Airport reopens after snow strands 86,000 on South Korea's Jeju island

 A snowplough clears runways at Jeju International Airport on the southern resort island of Jeju in South Korea on Jan 24, 2016.
A snowplough clears runways at Jeju International Airport on the southern resort island of Jeju in South Korea on Jan 24, 2016. PHOTO: EPA
When flights were grounded, passengers slept in a departure hall at Jeju International Airport in South Korea on Jan 25, 2016.
When flights were grounded, passengers slept in a departure hall at Jeju International Airport in South Korea on Jan 25, 2016. PHOTO: EPA

SEOUL (AFP) - The first flight in three days took off from the South Korean resort island of Jeju on Monday (Jan 25) after the biggest snowfall in three decades shut the airport and stranded nearly 90,000 people.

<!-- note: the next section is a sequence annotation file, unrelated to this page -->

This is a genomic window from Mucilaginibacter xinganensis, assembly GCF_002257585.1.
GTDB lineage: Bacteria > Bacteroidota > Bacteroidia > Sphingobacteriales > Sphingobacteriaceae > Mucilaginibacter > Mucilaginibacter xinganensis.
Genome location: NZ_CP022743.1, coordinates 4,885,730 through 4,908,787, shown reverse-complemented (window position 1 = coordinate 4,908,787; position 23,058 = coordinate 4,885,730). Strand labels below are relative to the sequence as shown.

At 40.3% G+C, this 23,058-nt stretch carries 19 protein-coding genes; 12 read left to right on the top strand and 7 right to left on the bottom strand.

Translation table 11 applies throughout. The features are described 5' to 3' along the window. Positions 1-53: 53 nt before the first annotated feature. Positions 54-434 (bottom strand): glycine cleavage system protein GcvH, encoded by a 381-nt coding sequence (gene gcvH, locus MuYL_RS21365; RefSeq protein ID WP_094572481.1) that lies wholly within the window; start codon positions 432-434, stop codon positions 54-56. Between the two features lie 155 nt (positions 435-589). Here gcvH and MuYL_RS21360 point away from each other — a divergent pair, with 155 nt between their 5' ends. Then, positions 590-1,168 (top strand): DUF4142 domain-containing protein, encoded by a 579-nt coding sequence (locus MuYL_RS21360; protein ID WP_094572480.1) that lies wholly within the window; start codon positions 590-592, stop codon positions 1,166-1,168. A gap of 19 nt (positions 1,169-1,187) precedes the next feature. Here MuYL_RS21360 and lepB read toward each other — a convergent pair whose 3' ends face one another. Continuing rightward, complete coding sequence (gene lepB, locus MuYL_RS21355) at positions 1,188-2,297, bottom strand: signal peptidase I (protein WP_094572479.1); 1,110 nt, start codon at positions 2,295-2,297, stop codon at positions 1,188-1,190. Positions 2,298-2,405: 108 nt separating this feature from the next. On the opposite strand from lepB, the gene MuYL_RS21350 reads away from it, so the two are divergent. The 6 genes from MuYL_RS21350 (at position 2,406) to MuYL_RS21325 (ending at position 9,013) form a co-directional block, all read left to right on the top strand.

Known as the Hawaii of South Korea for its beaches and usually warm climate, Jeju took the brunt of a week-long cold snap that sent the mercury plunging to record lows across the country.

The popular holiday destination recorded its heaviest snowfall in three decades over the weekend, as the temperature dropped to -6.1 deg C.  

On Saturday the transport ministry shut Jeju International Airport due to the heavy snow and strong winds. Almost 1,100 flights were cancelled over the weekend and Monday, leaving some 86,000 frustrated travellers stranded on the island.

 

But finally a plane did manage to take off shortly before 3pm (2pm Singapore time) and a ministry official said departures would quickly pick up pace.  

“Arrivals to the island will take a little longer as they have to clear more than 30 parked aircraft,” the official said. 

Thousands had been forced to spend the night at the airport, bundled up in blankets and sleeping on cardboard to avoid the freezing floors.

Although it was spared any snowfall, the capital Seoul recorded its coldest day in 15 years on Sunday when the temperature fell to -18 deg C. 

On Saturday the state weather agency had issued a cold wave warning for Seoul for the first time in five years.